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Jazz 2019-20 Schedule: Top Games, Championship Odds and Record Predictions

Tyler Conway@jtylerconwayFeatured ColumnistAugust 12, 2019

Utah Jazz guard Donovan Mitchell (45) reacts late in the second half during Game 4 of a first-round NBA basketball playoff series against the Houston Rockets, Monday, April 22, 2019, in Salt Lake City. (AP Photo/Rick Bowmer)
Rick Bowmer/Associated Press

The Utah Jazz enter the 2019-20 season with higher hopes than at any point since Karl Malone and John Stockton hung up their jerseys in the early 2000s.  

Young star Donovan Mitchell should take a leap as he enters his third year, Rudy Gobert is the two-time reigning Defensive Player of the Year, and the front office went about fixing nearly every hole on their roster.

Ricky Rubio, whose skill set never fit in Quin Snyder's system, has been replaced by Mike Conley, a point guard who fits like a glove. Bojan Bogdanovic came over from Utah to space the floor, and Ed Davis signed as an underrated backup big.

The Jazz have all the makings of a great regular-season team. They're deep, have no glaring weaknesses in their starting five and possess versatile talent who bring it every night. There's a legitimate question about how things will hold up in the playoffs when the need for superstar-level talent becomes more of a factor.

The Western Conference is loaded with power couples. The Jazz view themselves as a 2003-04 Pistons-type team, hoping the sum of the parts overcomes the elite talent.

Here's a look at how things should play out after their schedule was released Monday. 

      

2019-20 Details

Season Opener: vs. Oklahoma City Thunder (Oct. 23)

Championship Odds: +1400 (Caesars)

Full Schedule: NBA.com

     

Top Matchups

Memphis Grizzlies (Nov. 15)

The Grizzlies are in the midst of a full-scale rebuild, so this won't carry much intrigue from a basketball standpoint. But Conley was the final holdout from the Grit-and-Grind era in Memphis. He was seemingly headed toward being a franchise lifer before the team's latest iteration at a retooling failed, leaving them with no choice but to send out Marc Gasol at the deadline and Conley this summer.

The reception Conley receives from the Memphis crowd will be nothing short of glowing. He's the only member of that core (assuming we're excluding Rudy Gay) to actually begin his career with the franchise, and he's the Grizzlies' leader in nearly every major category.

Grizzlies owner Robert Pera said earlier this summer that the team plans to retire Conley's No. 11: 

"Mike Conley represented the Grizzlies and the City of Memphis with true heart and class during his 12 seasons. His talent, determination and resilience elevated our team to a perennial playoff contender, and his altruism and sportsmanship helped shape the community-focused nature of our franchise. For his innumerable contributions on the court and in our community, Mike will always be a beloved Memphian. We are proud that Mike's No. 11 jersey will one day be raised to the rafters in FedExForum."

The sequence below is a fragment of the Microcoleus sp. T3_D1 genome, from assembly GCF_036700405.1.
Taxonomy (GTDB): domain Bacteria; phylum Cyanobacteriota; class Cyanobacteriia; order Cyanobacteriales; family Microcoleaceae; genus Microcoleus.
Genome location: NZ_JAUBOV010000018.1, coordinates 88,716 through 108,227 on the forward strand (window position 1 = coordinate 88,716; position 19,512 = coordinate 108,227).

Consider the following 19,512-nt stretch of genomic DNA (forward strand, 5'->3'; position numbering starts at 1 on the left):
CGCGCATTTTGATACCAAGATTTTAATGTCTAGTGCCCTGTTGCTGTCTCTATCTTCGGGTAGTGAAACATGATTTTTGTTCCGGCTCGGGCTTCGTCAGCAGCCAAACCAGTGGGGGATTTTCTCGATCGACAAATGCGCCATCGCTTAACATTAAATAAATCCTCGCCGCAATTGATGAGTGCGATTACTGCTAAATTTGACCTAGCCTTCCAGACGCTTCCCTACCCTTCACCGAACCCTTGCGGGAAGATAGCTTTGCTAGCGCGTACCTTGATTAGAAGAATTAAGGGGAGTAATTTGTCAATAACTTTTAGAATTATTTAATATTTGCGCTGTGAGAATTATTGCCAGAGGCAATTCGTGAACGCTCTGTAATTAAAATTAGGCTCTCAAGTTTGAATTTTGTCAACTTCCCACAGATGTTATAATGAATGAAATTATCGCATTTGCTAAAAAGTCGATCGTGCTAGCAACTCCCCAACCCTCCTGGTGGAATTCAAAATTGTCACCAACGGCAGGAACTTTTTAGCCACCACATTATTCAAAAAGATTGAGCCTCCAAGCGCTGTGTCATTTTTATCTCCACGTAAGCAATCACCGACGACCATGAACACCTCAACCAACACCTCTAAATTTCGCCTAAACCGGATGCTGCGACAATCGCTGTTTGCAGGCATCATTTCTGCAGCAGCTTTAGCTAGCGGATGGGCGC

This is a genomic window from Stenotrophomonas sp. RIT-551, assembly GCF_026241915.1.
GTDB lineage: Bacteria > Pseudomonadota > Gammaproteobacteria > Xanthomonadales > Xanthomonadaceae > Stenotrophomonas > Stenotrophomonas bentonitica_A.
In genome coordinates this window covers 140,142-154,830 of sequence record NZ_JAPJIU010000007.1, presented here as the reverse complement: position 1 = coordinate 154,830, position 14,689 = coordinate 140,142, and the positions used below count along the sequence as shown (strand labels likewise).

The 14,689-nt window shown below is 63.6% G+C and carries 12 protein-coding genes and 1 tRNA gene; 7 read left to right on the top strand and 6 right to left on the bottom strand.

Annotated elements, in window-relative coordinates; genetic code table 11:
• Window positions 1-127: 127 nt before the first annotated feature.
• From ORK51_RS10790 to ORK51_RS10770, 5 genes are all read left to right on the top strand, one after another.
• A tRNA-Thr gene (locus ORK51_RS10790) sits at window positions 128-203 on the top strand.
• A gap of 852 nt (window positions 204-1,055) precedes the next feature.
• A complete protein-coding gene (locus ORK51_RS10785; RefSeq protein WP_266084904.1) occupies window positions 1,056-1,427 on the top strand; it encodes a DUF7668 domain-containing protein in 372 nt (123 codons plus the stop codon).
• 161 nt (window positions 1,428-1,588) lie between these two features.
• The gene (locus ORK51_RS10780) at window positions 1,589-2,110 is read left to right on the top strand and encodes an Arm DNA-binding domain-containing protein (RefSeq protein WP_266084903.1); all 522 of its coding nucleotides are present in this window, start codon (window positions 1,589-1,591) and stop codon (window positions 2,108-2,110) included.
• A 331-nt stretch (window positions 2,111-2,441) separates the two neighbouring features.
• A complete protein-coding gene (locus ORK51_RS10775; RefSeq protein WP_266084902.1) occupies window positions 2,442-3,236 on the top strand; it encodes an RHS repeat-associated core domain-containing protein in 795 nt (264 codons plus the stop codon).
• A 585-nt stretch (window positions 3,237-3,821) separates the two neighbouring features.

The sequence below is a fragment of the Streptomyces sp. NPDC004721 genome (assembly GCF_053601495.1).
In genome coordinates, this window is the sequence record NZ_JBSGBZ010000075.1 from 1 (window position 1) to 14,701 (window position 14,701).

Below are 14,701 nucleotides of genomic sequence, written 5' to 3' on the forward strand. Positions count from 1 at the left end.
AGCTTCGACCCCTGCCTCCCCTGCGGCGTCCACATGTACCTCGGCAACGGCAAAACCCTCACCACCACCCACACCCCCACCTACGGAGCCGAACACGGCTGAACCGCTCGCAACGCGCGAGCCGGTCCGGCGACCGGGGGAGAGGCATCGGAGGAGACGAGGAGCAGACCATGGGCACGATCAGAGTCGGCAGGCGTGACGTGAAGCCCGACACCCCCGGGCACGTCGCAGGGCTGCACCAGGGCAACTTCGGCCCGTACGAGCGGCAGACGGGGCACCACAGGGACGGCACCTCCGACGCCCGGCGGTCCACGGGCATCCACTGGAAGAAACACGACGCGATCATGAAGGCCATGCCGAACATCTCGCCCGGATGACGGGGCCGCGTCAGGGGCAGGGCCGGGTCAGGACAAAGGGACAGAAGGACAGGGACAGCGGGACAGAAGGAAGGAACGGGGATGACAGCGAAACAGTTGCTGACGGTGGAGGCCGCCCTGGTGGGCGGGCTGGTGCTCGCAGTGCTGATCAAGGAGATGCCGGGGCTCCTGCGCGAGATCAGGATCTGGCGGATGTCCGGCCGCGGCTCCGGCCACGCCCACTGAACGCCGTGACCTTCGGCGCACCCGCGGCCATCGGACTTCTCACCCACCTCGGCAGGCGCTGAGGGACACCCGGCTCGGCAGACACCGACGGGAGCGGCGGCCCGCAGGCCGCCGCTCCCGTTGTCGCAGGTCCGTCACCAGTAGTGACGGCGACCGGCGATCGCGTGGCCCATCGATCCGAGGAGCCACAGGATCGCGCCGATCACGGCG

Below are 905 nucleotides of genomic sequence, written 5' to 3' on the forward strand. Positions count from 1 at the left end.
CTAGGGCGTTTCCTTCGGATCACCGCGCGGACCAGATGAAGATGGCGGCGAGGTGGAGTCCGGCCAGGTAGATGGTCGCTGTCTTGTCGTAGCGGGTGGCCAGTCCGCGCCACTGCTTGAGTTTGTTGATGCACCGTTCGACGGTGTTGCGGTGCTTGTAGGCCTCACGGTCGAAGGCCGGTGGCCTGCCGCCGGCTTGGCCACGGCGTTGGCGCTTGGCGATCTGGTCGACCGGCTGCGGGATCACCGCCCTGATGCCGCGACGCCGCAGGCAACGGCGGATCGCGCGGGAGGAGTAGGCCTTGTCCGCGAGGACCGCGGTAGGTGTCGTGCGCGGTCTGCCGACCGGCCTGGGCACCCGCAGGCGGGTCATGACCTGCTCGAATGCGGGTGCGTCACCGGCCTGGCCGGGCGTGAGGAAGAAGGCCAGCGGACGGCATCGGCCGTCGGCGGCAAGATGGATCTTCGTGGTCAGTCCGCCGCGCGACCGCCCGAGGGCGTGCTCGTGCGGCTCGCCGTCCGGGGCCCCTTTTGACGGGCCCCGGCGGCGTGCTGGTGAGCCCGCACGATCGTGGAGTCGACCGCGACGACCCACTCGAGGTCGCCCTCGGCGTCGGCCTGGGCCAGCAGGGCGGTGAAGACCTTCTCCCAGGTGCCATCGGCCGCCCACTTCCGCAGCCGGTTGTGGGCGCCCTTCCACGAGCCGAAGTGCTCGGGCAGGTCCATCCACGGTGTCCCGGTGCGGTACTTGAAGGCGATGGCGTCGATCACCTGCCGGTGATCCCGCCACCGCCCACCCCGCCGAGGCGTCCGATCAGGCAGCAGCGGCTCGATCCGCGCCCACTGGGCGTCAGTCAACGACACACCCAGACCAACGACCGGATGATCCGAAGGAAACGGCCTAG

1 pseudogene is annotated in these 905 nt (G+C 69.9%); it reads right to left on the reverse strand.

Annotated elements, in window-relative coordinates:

Expect a touching tribute during the game and for Conley to get a rousing ovation every time he touches the ball, even when he goes head-to-head with replacement Ja Morant.

       

Houston Rockets (Jan. 27)

The Rockets have been Utah's playoff nemesis the last two seasons, eliminating the Jazz in a grand total of 10 games. 

That said, these are both far different iterations than their predecessors. These Rockets have moved on from the Chris Paul-James Harden pairing, shipping Paul to Oklahoma City in a blockbuster that reunites Harden and Russell Westbrook.

The Jazz made their aforementioned moves in a roster retooling. Their moves came in part because the Rockets systematically exposed their lack of adaptability each of the last two postseasons.

With Conley in the fold, Mitchell won't be tasked with single-handedly foisting the offense on his shoulders as the shot clock winds. Bogdanovic will solve some of the spacing issues that plagued the offense over a seven-game series.

It's unclear if the Rockets actually got better. The Harden-Westbrook fit seems awkward at best. They're two of the highest usage-rate players in NBA history. Westbrook isn't a consistent shooter, and Harden has become lethal with his off-the-dribble moves, which will be easier to defend with Westbrook on the perimeter.

Watching how the new-look teams fare against one another will be a good barometer of the Jazz's playoff chances.

     

Prediction

While I'm not particularly bullish on the Jazz's playoff chances—I think they're a second-round exit waiting to happen—this team is built for the regular season.

All five of their starters have the capability to be their best player on any given night. There's depth across the roster, a system that breeds consistency in place and a hunger after two disappointing playoff performances.

Winning in the regular season is built on who can bring it night in, night out. The Jazz don't have guys who need to load-manage. Conley should look refreshed after languishing last season in Memphis, and his presence could unlock a new level for Mitchell, who plateaued after a spectacular rookie season. Gobert is a defensive ecosystem to himself and quietly increased his aggressiveness offensively in 2018-19.

The Clippers are the best team in the West, but their two star players (Kawhi Leonard and Paul George) will have their bodies monitored and rested at various points for the playoffs. 

The Jazz are really good everywhere and have a shot at being the top seed in the West.

Record Prediction: 59-23